Green Coffee Quality Report
Review and Expectations
Brazil: Below average rains between the end of the third-quarter and beginning of the fourth quarter of 2017 impacted some areas to curtail the potential of the trees,
mostly in Minas Gerais – for both Cerrado and South of Minas. Temperatures above normal have also provoked a certain degree of defoliation, but it was not spread-out evenly, which will create
differences on the forecasts that are being released. The amount of rains falling in the coffee-belt has been very generous ever since then, allowing not only the recovery of soil-moisture, but
also refilling dams and reservoirs. And the rain kept falling over all coffee areas in February. Those rains combined with warm daylight temperatures are very beneficial for the final development
of the cherries. Rains during February are so far more than the whole month average in the Espirito Santo (south-Arabicas and north-Conilons), Bahia. Zona da Mata is a bit behind. The still tight
differential´s environment does not allow exporters to be aggressive even for new crop forward shipments. At this stage of the season, producers seem controlling the offers for both nearby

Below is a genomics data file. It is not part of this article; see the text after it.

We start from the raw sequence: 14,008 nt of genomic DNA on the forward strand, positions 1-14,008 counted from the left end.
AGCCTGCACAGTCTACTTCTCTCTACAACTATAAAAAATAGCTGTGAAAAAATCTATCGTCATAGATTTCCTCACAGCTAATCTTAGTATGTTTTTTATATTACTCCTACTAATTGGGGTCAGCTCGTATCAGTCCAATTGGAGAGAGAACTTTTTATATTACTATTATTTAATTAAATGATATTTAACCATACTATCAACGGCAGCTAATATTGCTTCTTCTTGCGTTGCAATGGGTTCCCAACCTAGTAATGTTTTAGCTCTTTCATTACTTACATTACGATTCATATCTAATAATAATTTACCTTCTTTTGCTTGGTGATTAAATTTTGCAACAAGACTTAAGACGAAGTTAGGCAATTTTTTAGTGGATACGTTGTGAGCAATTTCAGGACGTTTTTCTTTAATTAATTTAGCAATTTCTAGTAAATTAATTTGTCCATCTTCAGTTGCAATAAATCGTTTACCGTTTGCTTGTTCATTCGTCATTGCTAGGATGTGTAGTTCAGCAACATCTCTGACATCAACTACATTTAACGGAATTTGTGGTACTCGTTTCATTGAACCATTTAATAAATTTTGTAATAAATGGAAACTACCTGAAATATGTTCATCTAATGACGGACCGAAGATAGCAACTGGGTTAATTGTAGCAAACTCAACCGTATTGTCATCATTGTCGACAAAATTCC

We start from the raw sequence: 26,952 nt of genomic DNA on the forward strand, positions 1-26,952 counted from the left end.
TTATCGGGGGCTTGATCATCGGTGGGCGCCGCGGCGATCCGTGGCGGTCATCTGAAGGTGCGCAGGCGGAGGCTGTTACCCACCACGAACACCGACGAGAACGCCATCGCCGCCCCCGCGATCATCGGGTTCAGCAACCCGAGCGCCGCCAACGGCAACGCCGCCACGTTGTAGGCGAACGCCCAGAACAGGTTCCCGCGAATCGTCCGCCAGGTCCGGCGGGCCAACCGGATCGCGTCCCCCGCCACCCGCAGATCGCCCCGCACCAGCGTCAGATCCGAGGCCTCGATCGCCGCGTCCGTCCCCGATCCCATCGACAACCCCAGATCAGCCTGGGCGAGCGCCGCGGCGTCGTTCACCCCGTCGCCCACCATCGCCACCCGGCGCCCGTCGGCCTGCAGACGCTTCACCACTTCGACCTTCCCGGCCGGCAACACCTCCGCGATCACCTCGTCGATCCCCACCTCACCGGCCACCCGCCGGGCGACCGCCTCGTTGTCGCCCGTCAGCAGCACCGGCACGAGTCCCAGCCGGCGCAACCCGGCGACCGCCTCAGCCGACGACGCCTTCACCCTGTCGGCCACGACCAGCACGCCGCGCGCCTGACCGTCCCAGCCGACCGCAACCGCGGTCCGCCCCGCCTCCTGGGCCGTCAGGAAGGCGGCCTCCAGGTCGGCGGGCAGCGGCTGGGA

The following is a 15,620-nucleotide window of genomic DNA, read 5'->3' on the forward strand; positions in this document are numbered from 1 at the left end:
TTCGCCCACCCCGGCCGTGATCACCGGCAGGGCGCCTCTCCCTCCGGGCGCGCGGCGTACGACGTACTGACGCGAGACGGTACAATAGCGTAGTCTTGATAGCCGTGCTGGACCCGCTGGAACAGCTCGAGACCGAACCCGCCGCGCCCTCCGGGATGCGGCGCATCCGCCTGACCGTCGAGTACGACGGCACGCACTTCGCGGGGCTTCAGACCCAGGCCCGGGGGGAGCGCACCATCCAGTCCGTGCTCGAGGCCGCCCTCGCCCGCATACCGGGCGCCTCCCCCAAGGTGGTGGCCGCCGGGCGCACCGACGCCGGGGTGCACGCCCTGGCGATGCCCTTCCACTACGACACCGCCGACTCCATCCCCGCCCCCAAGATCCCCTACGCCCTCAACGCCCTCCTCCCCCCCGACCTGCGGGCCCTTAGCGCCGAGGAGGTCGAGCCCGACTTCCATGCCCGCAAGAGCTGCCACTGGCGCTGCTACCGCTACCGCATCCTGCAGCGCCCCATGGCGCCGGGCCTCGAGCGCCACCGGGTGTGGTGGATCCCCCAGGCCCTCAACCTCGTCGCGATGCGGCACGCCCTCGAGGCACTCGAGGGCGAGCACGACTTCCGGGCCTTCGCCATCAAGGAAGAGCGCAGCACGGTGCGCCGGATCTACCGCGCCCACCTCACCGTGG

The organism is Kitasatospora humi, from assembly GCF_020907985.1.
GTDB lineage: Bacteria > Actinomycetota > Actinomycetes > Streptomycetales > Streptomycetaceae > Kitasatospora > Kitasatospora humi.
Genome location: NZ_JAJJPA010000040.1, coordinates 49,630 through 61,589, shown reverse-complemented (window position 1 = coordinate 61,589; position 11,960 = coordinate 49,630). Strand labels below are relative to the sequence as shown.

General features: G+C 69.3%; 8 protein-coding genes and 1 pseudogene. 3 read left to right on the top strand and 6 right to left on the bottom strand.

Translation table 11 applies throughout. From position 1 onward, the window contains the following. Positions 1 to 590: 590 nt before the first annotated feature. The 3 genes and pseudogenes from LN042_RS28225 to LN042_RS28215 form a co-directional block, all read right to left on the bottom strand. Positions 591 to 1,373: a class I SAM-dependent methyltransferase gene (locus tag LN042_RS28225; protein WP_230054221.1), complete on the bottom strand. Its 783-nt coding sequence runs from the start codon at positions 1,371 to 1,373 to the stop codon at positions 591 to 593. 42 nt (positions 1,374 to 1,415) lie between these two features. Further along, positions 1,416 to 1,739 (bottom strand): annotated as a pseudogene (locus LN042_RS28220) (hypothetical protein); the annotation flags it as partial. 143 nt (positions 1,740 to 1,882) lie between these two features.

shipments and new crop as well, forcing exporters to keep the conservative sale´s policy even new crop offers. Differentials are wider for the new crop but not as wide as potential buyers look
for. Comexim has released their first 18/19 crop estimate showing a total 60.7 mio. bags or 23% more than the 49.4 mio. bags of the current crop. They estimate Arabica production to be as
high as 45.15 mio. bags and Conilons at 15.55 mio. bags. Unicafe and Terra Forte have published their 1st. 2018/19 crop estimate. Unicafe estimate at 58.85 mio. bags with 43 mio.
Arabica and 15.85 mio. Conilons while Terra Forte estimates it at 59.1 mio. bags distributed into 43.6 mio. Arabica and 15.5 mio. Conilons.
Group 2: Buyers from traditional markets like Turkey/Lebanon/Greece, etc.are postponing as much as possible new purchases, confident they may get lower prices as long as new crop comes closer. They do avoid new buying trying to replace with Robusta or any other cheap Arabica rather than pay current high flat prices of this crop.